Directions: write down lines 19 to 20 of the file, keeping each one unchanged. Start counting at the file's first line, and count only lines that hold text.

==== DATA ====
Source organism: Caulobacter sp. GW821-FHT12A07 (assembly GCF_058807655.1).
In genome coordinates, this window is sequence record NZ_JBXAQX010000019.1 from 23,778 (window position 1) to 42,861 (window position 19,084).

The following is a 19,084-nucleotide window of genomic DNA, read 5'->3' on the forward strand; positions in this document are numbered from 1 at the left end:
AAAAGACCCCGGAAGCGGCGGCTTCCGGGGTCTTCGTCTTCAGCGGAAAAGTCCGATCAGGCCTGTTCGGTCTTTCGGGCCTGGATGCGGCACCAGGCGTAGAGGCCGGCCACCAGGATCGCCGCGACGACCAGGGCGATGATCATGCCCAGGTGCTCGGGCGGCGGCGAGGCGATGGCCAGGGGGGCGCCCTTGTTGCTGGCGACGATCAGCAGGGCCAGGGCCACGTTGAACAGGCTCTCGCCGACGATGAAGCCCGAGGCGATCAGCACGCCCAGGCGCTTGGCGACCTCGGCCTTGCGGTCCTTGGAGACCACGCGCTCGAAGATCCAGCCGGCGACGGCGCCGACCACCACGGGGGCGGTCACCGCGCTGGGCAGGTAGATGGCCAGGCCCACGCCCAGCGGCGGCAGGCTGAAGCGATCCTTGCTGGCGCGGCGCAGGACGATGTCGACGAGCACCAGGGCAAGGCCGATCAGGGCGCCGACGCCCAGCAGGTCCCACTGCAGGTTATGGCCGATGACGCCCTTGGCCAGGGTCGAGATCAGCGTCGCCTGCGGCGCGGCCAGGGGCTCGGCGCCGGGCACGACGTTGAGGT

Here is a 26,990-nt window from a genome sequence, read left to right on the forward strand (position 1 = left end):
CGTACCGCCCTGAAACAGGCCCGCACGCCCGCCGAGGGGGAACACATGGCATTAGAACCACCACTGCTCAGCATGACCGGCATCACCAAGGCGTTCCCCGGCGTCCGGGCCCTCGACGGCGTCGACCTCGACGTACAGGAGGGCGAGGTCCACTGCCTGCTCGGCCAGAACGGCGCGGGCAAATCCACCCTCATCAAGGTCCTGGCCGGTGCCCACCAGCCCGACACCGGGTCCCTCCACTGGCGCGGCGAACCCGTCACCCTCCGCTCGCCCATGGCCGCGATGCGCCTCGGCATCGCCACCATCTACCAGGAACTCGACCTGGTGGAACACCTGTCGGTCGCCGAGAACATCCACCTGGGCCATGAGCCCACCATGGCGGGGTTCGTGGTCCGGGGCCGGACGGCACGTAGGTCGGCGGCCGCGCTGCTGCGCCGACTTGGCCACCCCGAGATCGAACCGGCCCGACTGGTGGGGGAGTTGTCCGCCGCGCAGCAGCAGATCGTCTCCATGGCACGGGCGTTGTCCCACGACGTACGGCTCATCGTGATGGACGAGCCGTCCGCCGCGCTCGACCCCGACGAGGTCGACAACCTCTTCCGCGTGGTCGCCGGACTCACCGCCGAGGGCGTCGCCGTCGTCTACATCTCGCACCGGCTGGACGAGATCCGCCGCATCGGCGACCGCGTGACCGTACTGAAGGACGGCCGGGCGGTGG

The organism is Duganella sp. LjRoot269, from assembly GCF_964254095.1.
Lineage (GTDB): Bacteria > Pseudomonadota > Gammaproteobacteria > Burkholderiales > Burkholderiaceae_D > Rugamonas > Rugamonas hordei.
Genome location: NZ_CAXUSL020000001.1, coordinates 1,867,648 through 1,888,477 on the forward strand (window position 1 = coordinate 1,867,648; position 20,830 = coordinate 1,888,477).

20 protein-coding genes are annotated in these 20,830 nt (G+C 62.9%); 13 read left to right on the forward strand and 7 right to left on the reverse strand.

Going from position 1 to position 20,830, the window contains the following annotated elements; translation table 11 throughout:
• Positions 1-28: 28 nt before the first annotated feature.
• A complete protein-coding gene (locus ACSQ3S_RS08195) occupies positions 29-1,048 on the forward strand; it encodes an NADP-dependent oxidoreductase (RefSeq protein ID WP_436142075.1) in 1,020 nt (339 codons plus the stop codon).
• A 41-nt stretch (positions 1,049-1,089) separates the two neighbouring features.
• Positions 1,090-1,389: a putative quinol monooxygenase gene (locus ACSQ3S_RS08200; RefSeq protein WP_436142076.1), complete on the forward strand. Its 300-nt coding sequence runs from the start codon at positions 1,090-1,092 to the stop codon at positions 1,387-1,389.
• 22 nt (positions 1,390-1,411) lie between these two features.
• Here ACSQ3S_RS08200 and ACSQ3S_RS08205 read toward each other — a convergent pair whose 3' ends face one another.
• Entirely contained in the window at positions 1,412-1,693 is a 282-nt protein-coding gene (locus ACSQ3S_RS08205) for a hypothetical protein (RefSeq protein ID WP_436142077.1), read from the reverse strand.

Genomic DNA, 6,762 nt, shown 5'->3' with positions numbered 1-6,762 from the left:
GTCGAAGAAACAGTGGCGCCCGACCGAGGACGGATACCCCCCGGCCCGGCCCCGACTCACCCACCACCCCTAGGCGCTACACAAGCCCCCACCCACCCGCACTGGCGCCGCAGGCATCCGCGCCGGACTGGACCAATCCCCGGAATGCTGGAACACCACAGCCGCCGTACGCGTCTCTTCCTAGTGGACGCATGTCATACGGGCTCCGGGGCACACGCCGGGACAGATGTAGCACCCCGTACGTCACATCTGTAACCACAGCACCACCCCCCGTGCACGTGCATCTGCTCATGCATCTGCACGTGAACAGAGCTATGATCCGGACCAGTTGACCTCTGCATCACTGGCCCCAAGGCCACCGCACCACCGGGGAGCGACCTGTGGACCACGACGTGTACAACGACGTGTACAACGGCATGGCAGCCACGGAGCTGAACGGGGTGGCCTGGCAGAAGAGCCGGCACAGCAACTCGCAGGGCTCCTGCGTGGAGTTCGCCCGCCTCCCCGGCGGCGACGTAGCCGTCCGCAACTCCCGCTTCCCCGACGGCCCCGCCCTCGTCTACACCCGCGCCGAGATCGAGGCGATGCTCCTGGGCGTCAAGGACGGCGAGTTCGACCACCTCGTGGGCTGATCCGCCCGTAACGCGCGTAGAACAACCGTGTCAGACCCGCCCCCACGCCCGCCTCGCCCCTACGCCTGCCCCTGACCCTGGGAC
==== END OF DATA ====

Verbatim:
Genomic DNA, 6,762 nt, shown 5'->3' with positions numbered 1-6,762 from the left:
GTCGAAGAAACAGTGGCGCCCGACCGAGGACGGATACCCCCCGGCCCGGCCCCGACTCACCCACCACCCCTAGGCGCTACACAAGCCCCCACCCACCCGCACTGGCGCCGCAGGCATCCGCGCCGGACTGGACCAATCCCCGGAATGCTGGAACACCACAGCCGCCGTACGCGTCTCTTCCTAGTGGACGCATGTCATACGGGCTCCGGGGCACACGCCGGGACAGATGTAGCACCCCGTACGTCACATCTGTAACCACAGCACCACCCCCCGTGCACGTGCATCTGCTCATGCATCTGCACGTGAACAGAGCTATGATCCGGACCAGTTGACCTCTGCATCACTGGCCCCAAGGCCACCGCACCACCGGGGAGCGACCTGTGGACCACGACGTGTACAACGACGTGTACAACGGCATGGCAGCCACGGAGCTGAACGGGGTGGCCTGGCAGAAGAGCCGGCACAGCAACTCGCAGGGCTCCTGCGTGGAGTTCGCCCGCCTCCCCGGCGGCGACGTAGCCGTCCGCAACTCCCGCTTCCCCGACGGCCCCGCCCTCGTCTACACCCGCGCCGAGATCGAGGCGATGCTCCTGGGCGTCAAGGACGGCGAGTTCGACCACCTCGTGGGCTGATCCGCCCGTAACGCGCGTAGAACAACCGTGTCAGACCCGCCCCCACGCCCGCCTCGCCCCTACGCCTGCCCCTGACCCTGGGAC